Lately Henry has been trying very hard to feed himself at meals.  The only problem is he doesn't want to use his fingers anymore, and he hasn't quite gotten the hang of the fork and spoon.  If the food is on the utensil, he can guide it to his mouth, but getting it on the utensil is a challenge.  And most of the time now, he does NOT want ANY help.  Many times if I even try to help, he will throw a tantrum, and meal time will definitely be over.

How does that impact my cooking? Well, I try to make things that would be easy for him to try and spear with a fork (i.e. anything not liquid).  This weekend, however, I really wanted soup, so I decided to throw a soup together in addition to the other foods I made.  I had some carrots and ginger in the house, and not that much time, so a quick Carrot Ginger Soup was the obvious choice.  I didn't really expect Henry to eat it since he wouldn't be able to feed himself.  And Friday night, as predicted, he did not eat the soup (nor did he eat most of what I made). 

And then we found a loophole to all of Henry's eating rules.  Saturday night, I went to have a bowl of the soup for myself.  Though Henry was happily eating his own foods, he decided he wanted what I had (which frequently happens).  And because it was coming from my bowl, with my spoon, he somehow allowed me to help him feed himself.  So now if I plan to make soup, I just have to hope that Henry is jealous of what I'm eating, and then in a good enough mood to let me assist him while he feeds's getting hard to remember all the nuances of his eating habits!

Carrot Ginger Soup
2 tsp olive oil
1 onion, chopped
2 cloves garlic, minced
2 stalks celery, diced (keep leaves on in they have them)
8 carrots, diced
1/2 Asian Pear, peeled and diced (it's what I had in my fridge)
6 cups chicken/vegetable broth
1/2 inch fresh ginger, grated

1.  In a pot, saute onion and garlic in olive oil, until onion softens.  Add celery, carrots, and Asian pear, and saute about 3 minutes more.  Pour in broth, and bring to boil, then reduce to simmer.  Add grated ginger and let simmer about 15 minutes.

2.  Use handblender to puree the soup, or puree in batches in your blender.  Once pureed, bring to simmer again for about 5 minutes, and then serve.

Happy and (mostly) healthy eating!

Wednesday, January 19, 2011

Tu B'Shevat Seder

For those of you who don't know, tonight started Tu B'Shevat, or the Jewish Arbor Day.  It's basically a day to celebrate trees and nature.  It's not one of those "big" holidays - there are no restrictions, no candle lighting, and no time taken off from work.  Honestly, unless you are a kid in Jewish Day School, or have a kid in Jewish Day School, you may not even know it's happening.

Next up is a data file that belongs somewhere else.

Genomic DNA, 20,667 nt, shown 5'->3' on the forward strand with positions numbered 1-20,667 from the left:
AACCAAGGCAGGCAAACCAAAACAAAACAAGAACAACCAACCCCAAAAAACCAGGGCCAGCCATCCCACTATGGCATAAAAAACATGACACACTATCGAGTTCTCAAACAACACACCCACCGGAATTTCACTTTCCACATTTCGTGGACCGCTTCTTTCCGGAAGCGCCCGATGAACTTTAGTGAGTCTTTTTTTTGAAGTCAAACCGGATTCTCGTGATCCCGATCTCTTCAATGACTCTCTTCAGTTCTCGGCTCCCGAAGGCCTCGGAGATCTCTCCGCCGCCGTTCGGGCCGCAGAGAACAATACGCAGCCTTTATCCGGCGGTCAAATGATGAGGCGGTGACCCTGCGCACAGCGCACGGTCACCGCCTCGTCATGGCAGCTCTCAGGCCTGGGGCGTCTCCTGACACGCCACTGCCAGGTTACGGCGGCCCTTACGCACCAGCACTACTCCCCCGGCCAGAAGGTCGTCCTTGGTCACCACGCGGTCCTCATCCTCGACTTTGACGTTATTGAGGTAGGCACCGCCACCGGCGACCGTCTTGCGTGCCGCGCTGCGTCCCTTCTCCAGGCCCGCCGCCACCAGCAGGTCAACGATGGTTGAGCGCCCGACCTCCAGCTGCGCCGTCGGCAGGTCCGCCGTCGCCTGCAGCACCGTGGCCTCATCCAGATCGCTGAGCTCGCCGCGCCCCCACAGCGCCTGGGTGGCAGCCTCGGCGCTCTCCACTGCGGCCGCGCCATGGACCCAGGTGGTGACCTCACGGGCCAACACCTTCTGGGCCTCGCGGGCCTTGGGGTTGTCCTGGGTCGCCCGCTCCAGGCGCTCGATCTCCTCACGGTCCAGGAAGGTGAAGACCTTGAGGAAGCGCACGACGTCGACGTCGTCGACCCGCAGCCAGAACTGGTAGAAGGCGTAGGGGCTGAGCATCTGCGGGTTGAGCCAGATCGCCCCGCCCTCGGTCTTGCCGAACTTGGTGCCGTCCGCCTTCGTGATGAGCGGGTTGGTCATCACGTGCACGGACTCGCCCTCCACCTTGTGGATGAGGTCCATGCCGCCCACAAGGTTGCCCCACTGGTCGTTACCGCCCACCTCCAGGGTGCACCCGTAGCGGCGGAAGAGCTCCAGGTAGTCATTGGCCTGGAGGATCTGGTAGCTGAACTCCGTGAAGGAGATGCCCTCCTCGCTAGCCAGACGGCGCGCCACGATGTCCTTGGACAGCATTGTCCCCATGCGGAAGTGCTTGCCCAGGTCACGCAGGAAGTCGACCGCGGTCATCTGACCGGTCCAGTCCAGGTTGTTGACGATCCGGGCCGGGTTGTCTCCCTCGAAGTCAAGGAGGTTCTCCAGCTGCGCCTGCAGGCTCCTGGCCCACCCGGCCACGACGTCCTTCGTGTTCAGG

A few years ago, however, my friend Dalia decided to make a Girl's Tu B'Shevat Seder, or meal.  It was similar to a Passover seder in that we had 4 cups of wine, but it also added a new element of eating lots of different fruit (that's my kind of seder!).  I loved the seder so much that I saved the booklet that Dalia made for each us, hoping that one day I'd make my own seder.  Well, this year I decided that I'd make my own.  Henry is a bit young, but my nephews range in age from 6-11, and my parents, husband, and sister will always humor me.  None of my family had ever been to a Tu B'Shevat seder but they all enjoyed it - we read from the booklet, drank grape juice, ate loads of fruit, sang, and danced (there's always dancing when I'm around).  

On the Healthy Mom front, the seder was a great way to introduce new fruit to kids.  Henry was overtired and didn't eat anything, but my nephews were excited by the ongoings, and liked the idea that they had to have 5 different fruit in each of the 3 categories.  I had a bunch of new fruits too, so it was a great opportunity to try new foods.  Here's a brief rundown of the categories, (but for more information, go to: or
Category 1: Fruit with an inedible outside and a totally edible inside.  We had kiwi, clementines, coconut, pomegranate, walnuts, and almonds.